“Heart-rate monitoring is an outdated and old recommendation for assessing how hard your body is working during your workout,” says women’s health expert and OB/GYN Sherry A. Ross, MD. “If you exercised regularly before you got pregnant, then you don’t have to worry about monitoring your heart rate during exercise. Currently there’s no specific recommendation for your heart rate during exercise for pregnant women.”

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Photo: Unsplash/Scott Webb
Photo: Unsplash/Scott Webb

Measuring max exertion

But just because it’s technically okay to hop in the saddle and tap it back in a spin class like Beyoncé, that doesn’t necessarily mean you should.

When it comes to how hard you can push yourself during a work out, “each woman is different,” says Malissa Wood, MD, co-director of the Corrigan Women’s Heart Health Program at the Massachusetts General Hospital Heart Center. “We do recommend that they exercise no harder than the level at which they’re still able to carry on a conversation while exercising.”

This method is known as the “talk test,” and Dr. Wood advises that a healthy heart rate is anywhere from 110–150 bpm, depending on the fitness of the mom. (But that number could potentially be higher depending on her activity level prior to pregnancy.) The key is to not push to the point of feeling lightheaded, short of breath, or exhausted. For many active women who are used to working out at a certain level before getting pregnant, these more individualized assessments are far more useful.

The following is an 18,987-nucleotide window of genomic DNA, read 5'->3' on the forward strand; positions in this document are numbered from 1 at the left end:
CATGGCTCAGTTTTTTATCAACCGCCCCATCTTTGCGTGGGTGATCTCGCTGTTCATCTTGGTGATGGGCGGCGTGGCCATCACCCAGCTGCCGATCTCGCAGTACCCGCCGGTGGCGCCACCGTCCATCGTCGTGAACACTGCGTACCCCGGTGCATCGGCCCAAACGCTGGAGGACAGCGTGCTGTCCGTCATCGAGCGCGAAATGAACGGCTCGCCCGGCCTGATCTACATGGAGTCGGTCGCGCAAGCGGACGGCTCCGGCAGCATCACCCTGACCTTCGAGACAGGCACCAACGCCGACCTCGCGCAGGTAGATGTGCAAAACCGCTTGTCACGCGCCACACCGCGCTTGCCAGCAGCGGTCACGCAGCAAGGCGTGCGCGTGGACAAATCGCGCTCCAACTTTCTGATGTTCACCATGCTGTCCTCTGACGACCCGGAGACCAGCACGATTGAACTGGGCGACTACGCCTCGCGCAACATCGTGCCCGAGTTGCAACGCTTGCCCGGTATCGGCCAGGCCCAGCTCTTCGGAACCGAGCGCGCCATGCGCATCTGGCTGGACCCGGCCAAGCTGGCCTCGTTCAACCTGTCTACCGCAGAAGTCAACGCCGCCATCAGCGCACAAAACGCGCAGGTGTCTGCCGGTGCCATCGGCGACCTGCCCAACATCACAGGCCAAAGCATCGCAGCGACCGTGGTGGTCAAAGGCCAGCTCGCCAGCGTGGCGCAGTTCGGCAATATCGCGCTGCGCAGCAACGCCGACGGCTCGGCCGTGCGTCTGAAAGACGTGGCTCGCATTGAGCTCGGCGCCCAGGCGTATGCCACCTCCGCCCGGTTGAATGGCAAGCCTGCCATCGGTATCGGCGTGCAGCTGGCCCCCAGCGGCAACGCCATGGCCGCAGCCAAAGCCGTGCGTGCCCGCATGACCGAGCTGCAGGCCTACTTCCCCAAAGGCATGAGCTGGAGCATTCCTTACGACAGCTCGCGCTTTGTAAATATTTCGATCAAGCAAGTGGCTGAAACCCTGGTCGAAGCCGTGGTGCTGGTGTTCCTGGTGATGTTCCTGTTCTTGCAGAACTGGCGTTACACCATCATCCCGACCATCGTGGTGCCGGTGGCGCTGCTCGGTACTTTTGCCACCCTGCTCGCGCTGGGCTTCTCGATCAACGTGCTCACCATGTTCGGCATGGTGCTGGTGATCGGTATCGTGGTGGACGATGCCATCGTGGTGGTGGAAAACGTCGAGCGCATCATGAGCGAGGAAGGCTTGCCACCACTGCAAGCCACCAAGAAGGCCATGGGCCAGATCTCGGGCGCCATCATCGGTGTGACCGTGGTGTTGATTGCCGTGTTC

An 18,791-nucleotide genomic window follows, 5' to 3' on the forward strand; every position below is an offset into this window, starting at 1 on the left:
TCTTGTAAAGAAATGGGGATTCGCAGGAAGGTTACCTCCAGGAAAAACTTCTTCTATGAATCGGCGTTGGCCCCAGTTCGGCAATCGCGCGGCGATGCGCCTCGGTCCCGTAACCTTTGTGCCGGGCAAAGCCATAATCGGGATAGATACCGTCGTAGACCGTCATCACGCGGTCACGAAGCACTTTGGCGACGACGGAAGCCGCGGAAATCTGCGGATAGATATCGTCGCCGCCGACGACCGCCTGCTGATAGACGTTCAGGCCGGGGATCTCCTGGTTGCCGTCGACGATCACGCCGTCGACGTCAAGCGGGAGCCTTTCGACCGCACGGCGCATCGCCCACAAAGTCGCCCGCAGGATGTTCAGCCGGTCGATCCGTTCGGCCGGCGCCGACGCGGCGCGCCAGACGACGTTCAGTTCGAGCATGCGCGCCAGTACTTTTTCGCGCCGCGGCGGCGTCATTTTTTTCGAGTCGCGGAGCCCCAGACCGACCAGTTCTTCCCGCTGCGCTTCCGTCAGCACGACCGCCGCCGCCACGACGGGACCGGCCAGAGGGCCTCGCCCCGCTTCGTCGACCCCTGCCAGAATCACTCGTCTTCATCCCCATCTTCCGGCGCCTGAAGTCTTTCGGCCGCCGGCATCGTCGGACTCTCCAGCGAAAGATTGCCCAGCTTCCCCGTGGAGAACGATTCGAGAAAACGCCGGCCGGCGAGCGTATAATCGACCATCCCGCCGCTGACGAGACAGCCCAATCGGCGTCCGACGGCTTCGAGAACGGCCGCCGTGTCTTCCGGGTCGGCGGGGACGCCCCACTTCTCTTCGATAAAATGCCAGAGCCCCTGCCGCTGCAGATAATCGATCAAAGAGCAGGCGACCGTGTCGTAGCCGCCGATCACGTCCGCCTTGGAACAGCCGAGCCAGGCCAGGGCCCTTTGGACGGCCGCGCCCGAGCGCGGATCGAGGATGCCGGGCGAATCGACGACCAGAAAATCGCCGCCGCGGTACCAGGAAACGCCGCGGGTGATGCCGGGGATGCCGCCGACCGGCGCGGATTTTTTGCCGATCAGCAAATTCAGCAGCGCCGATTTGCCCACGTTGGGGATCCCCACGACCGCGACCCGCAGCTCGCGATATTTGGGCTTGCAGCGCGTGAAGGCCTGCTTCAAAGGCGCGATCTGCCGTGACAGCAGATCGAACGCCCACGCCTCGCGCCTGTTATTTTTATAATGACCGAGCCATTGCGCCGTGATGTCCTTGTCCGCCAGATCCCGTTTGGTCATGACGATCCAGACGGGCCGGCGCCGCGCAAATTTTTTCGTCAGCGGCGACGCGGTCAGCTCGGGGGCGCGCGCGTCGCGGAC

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Photo: Instagram/@irontwins_fitness

Sweating for two

Among the supporters of the shift in exercise safety measures are Paola and Pamela Del Hierro (who are known on Instagram as The Iron Twins). The fitness instructors and endurance pros are trainers at the Spartan Gym in Miami—and happen to currently both be pregnant. The duo say they prefer monitoring their activity levels using measurements that take their overall fitness into account.

“We’re in great shape—and because we’re athletic people, we [can] keep doing what we were doing,” Paola says. “We’re focusing on light-weight, high-rep exercises/circuit training at moderate intensity—on a scale of 1–10, we would say 6–7.”

The twins are staying away from high-impact workouts that could be hard on their joints, like box jumping, jumping rope, and running on cement, as well as sit-ups, heavy lifting, and inversions. Instead, they favor things like plank exercises, beach, runs, and knee pushups. And the Del Hierros recommend their expectant clients stay active until delivery as well. Why? “It prevents complications down the road and aids in faster recovery,” says Paola.

Consider this bpm myth busted.

Here’s more healthy pregnancy advice from fitness pros. And some awesome new research that says, just like aerobic exercises, avocados are also super good for moms-to-be. (phew!)